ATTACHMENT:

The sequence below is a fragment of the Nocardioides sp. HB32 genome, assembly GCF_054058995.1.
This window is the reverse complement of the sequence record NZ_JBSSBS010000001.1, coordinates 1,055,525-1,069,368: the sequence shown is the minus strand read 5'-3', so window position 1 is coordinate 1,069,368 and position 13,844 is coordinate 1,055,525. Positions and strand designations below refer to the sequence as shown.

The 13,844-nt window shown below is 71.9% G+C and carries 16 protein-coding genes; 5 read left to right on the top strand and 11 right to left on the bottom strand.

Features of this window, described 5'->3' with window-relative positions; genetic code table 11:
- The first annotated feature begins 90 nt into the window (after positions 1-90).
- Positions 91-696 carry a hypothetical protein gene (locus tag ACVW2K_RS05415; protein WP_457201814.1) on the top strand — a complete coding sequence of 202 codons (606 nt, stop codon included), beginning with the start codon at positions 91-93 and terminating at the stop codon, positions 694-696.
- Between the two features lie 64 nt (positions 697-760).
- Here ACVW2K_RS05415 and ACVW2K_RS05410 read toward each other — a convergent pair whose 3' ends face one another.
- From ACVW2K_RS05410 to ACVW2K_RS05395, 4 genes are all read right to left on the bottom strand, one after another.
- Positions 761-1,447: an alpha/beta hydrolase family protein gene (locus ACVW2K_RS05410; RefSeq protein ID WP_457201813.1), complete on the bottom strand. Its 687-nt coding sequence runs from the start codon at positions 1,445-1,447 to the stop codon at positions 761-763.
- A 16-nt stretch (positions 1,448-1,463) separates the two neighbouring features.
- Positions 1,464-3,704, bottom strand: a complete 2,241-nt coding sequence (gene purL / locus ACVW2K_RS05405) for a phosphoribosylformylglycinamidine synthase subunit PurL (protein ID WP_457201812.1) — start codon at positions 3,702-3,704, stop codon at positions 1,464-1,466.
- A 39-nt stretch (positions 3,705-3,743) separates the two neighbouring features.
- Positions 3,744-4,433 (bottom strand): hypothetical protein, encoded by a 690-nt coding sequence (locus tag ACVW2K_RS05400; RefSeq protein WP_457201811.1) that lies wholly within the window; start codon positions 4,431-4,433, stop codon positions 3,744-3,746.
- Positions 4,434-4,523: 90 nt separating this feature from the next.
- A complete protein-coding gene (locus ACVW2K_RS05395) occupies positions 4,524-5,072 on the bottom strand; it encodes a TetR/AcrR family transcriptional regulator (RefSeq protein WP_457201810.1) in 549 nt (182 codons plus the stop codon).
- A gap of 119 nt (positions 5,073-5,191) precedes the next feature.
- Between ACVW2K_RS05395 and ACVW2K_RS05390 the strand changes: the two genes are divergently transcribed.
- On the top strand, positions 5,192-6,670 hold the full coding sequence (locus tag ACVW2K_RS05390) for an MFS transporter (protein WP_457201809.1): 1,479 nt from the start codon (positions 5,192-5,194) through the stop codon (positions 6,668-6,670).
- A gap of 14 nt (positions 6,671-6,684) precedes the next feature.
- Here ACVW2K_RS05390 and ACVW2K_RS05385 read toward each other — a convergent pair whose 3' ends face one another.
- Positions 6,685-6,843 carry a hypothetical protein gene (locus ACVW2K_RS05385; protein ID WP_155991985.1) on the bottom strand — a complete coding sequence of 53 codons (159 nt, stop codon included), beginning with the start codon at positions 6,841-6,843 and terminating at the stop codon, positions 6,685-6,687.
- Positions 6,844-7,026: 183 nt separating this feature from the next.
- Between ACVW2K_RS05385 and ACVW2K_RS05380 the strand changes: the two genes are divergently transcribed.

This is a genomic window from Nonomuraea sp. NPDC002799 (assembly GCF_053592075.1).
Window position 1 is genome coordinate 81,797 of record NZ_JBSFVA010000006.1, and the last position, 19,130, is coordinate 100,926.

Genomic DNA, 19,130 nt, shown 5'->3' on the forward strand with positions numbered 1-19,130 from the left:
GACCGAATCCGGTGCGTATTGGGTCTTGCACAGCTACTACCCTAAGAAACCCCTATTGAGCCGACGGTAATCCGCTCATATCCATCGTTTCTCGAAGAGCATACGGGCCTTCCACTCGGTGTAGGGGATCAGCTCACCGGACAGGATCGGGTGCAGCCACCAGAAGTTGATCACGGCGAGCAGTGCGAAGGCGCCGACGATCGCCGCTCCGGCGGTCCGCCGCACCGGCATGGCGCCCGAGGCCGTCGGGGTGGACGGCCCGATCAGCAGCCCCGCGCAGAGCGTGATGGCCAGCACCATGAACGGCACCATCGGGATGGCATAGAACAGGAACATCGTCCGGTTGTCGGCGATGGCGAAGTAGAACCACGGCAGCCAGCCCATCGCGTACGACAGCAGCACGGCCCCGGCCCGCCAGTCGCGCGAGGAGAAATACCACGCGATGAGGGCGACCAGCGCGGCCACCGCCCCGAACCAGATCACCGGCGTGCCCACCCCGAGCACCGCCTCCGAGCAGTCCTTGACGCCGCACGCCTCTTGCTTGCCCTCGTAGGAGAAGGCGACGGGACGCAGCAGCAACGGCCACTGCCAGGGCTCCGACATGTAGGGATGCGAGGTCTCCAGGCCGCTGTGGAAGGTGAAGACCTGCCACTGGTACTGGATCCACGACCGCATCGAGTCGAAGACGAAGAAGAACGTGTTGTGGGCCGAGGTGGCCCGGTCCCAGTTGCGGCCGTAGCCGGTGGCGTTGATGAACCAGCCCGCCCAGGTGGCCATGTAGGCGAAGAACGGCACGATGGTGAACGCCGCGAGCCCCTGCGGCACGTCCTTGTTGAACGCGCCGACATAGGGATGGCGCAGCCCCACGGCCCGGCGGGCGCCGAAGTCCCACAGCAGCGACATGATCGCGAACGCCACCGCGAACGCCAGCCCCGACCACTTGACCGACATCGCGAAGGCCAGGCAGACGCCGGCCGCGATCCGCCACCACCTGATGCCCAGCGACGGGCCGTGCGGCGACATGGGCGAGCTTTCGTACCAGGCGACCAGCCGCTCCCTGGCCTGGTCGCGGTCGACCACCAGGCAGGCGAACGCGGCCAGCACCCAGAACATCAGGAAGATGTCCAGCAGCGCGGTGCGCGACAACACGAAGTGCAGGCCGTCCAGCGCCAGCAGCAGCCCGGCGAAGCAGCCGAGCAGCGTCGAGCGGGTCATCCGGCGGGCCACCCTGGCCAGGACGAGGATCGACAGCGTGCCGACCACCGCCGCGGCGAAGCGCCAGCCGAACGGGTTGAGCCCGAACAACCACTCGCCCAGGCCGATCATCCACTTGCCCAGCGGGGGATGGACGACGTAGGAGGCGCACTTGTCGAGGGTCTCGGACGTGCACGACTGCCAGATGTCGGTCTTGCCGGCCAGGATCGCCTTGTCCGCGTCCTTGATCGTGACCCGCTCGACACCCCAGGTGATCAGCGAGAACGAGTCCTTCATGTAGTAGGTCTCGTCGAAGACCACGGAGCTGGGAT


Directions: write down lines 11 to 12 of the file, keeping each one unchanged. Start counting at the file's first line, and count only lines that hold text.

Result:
- A 16-nt stretch (positions 1,448-1,463) separates the two neighbouring features.
- Positions 1,464-3,704, bottom strand: a complete 2,241-nt coding sequence (gene purL / locus ACVW2K_RS05405) for a phosphoribosylformylglycinamidine synthase subunit PurL (protein ID WP_457201812.1) — start codon at positions 3,702-3,704, stop codon at positions 1,464-1,466.